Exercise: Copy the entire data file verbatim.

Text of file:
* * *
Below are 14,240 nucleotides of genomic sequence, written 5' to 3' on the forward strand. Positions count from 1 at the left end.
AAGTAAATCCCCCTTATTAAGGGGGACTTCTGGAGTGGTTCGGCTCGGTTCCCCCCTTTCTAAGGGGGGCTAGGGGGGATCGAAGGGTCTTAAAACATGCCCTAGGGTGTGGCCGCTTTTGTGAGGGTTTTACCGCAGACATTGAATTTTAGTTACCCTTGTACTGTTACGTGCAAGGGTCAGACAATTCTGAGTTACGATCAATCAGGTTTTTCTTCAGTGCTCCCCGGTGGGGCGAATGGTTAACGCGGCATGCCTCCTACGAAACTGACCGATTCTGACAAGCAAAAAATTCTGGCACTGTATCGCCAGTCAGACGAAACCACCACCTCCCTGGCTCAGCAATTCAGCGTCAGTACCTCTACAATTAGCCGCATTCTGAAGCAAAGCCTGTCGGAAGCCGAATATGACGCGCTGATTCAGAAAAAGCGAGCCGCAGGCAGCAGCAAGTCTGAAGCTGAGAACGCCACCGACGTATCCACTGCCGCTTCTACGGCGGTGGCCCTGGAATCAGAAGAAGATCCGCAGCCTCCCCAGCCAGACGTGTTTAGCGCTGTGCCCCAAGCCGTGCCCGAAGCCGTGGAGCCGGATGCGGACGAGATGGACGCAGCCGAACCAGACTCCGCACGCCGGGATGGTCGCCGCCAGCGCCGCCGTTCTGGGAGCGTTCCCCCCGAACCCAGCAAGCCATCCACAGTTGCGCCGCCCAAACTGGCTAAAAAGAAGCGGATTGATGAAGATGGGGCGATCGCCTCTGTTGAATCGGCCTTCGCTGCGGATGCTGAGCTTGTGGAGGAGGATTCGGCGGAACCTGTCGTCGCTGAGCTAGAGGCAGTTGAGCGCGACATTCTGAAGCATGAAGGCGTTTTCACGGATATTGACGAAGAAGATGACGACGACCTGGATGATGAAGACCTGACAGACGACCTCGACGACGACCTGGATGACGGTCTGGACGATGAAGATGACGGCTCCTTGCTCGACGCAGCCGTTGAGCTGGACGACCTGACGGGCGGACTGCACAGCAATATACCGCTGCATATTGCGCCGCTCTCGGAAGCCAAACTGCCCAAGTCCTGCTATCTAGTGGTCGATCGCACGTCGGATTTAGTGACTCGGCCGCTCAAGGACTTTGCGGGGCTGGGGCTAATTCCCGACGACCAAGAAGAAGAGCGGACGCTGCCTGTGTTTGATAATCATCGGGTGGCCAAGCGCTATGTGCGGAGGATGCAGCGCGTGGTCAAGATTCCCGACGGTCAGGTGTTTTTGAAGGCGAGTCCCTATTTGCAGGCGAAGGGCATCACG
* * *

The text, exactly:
Below are 14,240 nucleotides of genomic sequence, written 5' to 3' on the forward strand. Positions count from 1 at the left end.
AAGTAAATCCCCCTTATTAAGGGGGACTTCTGGAGTGGTTCGGCTCGGTTCCCCCCTTTCTAAGGGGGGCTAGGGGGGATCGAAGGGTCTTAAAACATGCCCTAGGGTGTGGCCGCTTTTGTGAGGGTTTTACCGCAGACATTGAATTTTAGTTACCCTTGTACTGTTACGTGCAAGGGTCAGACAATTCTGAGTTACGATCAATCAGGTTTTTCTTCAGTGCTCCCCGGTGGGGCGAATGGTTAACGCGGCATGCCTCCTACGAAACTGACCGATTCTGACAAGCAAAAAATTCTGGCACTGTATCGCCAGTCAGACGAAACCACCACCTCCCTGGCTCAGCAATTCAGCGTCAGTACCTCTACAATTAGCCGCATTCTGAAGCAAAGCCTGTCGGAAGCCGAATATGACGCGCTGATTCAGAAAAAGCGAGCCGCAGGCAGCAGCAAGTCTGAAGCTGAGAACGCCACCGACGTATCCACTGCCGCTTCTACGGCGGTGGCCCTGGAATCAGAAGAAGATCCGCAGCCTCCCCAGCCAGACGTGTTTAGCGCTGTGCCCCAAGCCGTGCCCGAAGCCGTGGAGCCGGATGCGGACGAGATGGACGCAGCCGAACCAGACTCCGCACGCCGGGATGGTCGCCGCCAGCGCCGCCGTTCTGGGAGCGTTCCCCCCGAACCCAGCAAGCCATCCACAGTTGCGCCGCCCAAACTGGCTAAAAAGAAGCGGATTGATGAAGATGGGGCGATCGCCTCTGTTGAATCGGCCTTCGCTGCGGATGCTGAGCTTGTGGAGGAGGATTCGGCGGAACCTGTCGTCGCTGAGCTAGAGGCAGTTGAGCGCGACATTCTGAAGCATGAAGGCGTTTTCACGGATATTGACGAAGAAGATGACGACGACCTGGATGATGAAGACCTGACAGACGACCTCGACGACGACCTGGATGACGGTCTGGACGATGAAGATGACGGCTCCTTGCTCGACGCAGCCGTTGAGCTGGACGACCTGACGGGCGGACTGCACAGCAATATACCGCTGCATATTGCGCCGCTCTCGGAAGCCAAACTGCCCAAGTCCTGCTATCTAGTGGTCGATCGCACGTCGGATTTAGTGACTCGGCCGCTCAAGGACTTTGCGGGGCTGGGGCTAATTCCCGACGACCAAGAAGAAGAGCGGACGCTGCCTGTGTTTGATAATCATCGGGTGGCCAAGCGCTATGTGCGGAGGATGCAGCGCGTGGTCAAGATTCCCGACGGTCAGGTGTTTTTGAAGGCGAGTCCCTATTTGCAGGCGAAGGGCATCACG